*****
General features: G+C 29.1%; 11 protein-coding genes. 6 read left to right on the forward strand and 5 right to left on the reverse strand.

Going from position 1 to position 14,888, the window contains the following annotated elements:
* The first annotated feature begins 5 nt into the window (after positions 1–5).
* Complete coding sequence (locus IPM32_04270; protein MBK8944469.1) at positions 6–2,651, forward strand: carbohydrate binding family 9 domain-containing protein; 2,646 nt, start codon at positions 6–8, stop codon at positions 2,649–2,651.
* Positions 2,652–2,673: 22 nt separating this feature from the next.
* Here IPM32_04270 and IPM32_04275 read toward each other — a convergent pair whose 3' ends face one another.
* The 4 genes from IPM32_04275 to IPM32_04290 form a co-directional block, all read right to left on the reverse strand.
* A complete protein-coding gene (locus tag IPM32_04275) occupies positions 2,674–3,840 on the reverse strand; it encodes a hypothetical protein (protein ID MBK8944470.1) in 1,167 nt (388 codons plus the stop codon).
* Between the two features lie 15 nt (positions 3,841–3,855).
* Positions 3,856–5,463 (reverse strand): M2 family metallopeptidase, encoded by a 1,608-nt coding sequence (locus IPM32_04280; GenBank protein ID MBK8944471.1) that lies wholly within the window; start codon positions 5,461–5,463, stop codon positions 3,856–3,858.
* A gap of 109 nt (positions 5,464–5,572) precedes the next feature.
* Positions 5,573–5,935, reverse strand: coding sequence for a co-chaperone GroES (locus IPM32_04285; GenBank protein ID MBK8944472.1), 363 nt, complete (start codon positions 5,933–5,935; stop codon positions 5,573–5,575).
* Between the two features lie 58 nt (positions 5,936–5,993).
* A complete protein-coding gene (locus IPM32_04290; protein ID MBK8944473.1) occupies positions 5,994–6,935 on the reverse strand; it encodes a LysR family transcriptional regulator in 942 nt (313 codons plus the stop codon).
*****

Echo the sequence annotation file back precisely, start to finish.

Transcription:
General features: G+C 29.1%; 11 protein-coding genes. 6 read left to right on the forward strand and 5 right to left on the reverse strand.

Going from position 1 to position 14,888, the window contains the following annotated elements:
* The first annotated feature begins 5 nt into the window (after positions 1–5).
* Complete coding sequence (locus IPM32_04270; protein MBK8944469.1) at positions 6–2,651, forward strand: carbohydrate binding family 9 domain-containing protein; 2,646 nt, start codon at positions 6–8, stop codon at positions 2,649–2,651.
* Positions 2,652–2,673: 22 nt separating this feature from the next.
* Here IPM32_04270 and IPM32_04275 read toward each other — a convergent pair whose 3' ends face one another.
* The 4 genes from IPM32_04275 to IPM32_04290 form a co-directional block, all read right to left on the reverse strand.
* A complete protein-coding gene (locus tag IPM32_04275) occupies positions 2,674–3,840 on the reverse strand; it encodes a hypothetical protein (protein ID MBK8944470.1) in 1,167 nt (388 codons plus the stop codon).
* Between the two features lie 15 nt (positions 3,841–3,855).
* Positions 3,856–5,463 (reverse strand): M2 family metallopeptidase, encoded by a 1,608-nt coding sequence (locus IPM32_04280; GenBank protein ID MBK8944471.1) that lies wholly within the window; start codon positions 5,461–5,463, stop codon positions 3,856–3,858.
* A gap of 109 nt (positions 5,464–5,572) precedes the next feature.
* Positions 5,573–5,935, reverse strand: coding sequence for a co-chaperone GroES (locus IPM32_04285; GenBank protein ID MBK8944472.1), 363 nt, complete (start codon positions 5,933–5,935; stop codon positions 5,573–5,575).
* Between the two features lie 58 nt (positions 5,936–5,993).
* A complete protein-coding gene (locus IPM32_04290; protein ID MBK8944473.1) occupies positions 5,994–6,935 on the reverse strand; it encodes a LysR family transcriptional regulator in 942 nt (313 codons plus the stop codon).